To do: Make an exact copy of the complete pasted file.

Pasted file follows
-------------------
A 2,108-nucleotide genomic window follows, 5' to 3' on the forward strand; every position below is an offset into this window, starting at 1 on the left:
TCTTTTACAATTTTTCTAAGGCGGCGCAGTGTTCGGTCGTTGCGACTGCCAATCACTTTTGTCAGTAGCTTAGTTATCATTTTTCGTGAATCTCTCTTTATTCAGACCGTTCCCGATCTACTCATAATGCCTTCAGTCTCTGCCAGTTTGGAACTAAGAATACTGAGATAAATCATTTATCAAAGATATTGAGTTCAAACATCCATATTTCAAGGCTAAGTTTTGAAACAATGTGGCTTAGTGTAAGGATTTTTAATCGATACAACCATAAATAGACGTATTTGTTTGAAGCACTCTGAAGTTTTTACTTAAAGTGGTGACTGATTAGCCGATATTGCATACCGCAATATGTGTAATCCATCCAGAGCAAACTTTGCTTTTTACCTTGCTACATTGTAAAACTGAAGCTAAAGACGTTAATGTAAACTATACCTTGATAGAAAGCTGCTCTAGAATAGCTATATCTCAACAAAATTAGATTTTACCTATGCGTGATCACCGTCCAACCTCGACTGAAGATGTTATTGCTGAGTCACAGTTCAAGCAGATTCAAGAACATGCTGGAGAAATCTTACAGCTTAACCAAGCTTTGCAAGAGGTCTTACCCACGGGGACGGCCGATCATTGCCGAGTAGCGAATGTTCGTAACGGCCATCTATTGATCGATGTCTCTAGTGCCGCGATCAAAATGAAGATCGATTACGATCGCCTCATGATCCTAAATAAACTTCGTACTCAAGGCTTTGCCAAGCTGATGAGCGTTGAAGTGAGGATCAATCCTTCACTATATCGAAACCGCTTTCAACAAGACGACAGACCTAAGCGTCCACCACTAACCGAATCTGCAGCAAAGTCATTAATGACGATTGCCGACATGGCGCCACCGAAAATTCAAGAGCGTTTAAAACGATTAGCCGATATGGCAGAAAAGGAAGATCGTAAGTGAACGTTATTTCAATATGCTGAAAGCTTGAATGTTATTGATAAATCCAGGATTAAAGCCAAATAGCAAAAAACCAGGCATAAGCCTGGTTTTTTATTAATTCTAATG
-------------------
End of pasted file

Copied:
A 2,108-nucleotide genomic window follows, 5' to 3' on the forward strand; every position below is an offset into this window, starting at 1 on the left:
TCTTTTACAATTTTTCTAAGGCGGCGCAGTGTTCGGTCGTTGCGACTGCCAATCACTTTTGTCAGTAGCTTAGTTATCATTTTTCGTGAATCTCTCTTTATTCAGACCGTTCCCGATCTACTCATAATGCCTTCAGTCTCTGCCAGTTTGGAACTAAGAATACTGAGATAAATCATTTATCAAAGATATTGAGTTCAAACATCCATATTTCAAGGCTAAGTTTTGAAACAATGTGGCTTAGTGTAAGGATTTTTAATCGATACAACCATAAATAGACGTATTTGTTTGAAGCACTCTGAAGTTTTTACTTAAAGTGGTGACTGATTAGCCGATATTGCATACCGCAATATGTGTAATCCATCCAGAGCAAACTTTGCTTTTTACCTTGCTACATTGTAAAACTGAAGCTAAAGACGTTAATGTAAACTATACCTTGATAGAAAGCTGCTCTAGAATAGCTATATCTCAACAAAATTAGATTTTACCTATGCGTGATCACCGTCCAACCTCGACTGAAGATGTTATTGCTGAGTCACAGTTCAAGCAGATTCAAGAACATGCTGGAGAAATCTTACAGCTTAACCAAGCTTTGCAAGAGGTCTTACCCACGGGGACGGCCGATCATTGCCGAGTAGCGAATGTTCGTAACGGCCATCTATTGATCGATGTCTCTAGTGCCGCGATCAAAATGAAGATCGATTACGATCGCCTCATGATCCTAAATAAACTTCGTACTCAAGGCTTTGCCAAGCTGATGAGCGTTGAAGTGAGGATCAATCCTTCACTATATCGAAACCGCTTTCAACAAGACGACAGACCTAAGCGTCCACCACTAACCGAATCTGCAGCAAAGTCATTAATGACGATTGCCGACATGGCGCCACCGAAAATTCAAGAGCGTTTAAAACGATTAGCCGATATGGCAGAAAAGGAAGATCGTAAGTGAACGTTATTTCAATATGCTGAAAGCTTGAATGTTATTGATAAATCCAGGATTAAAGCCAAATAGCAAAAAACCAGGCATAAGCCTGGTTTTTTATTAATTCTAATG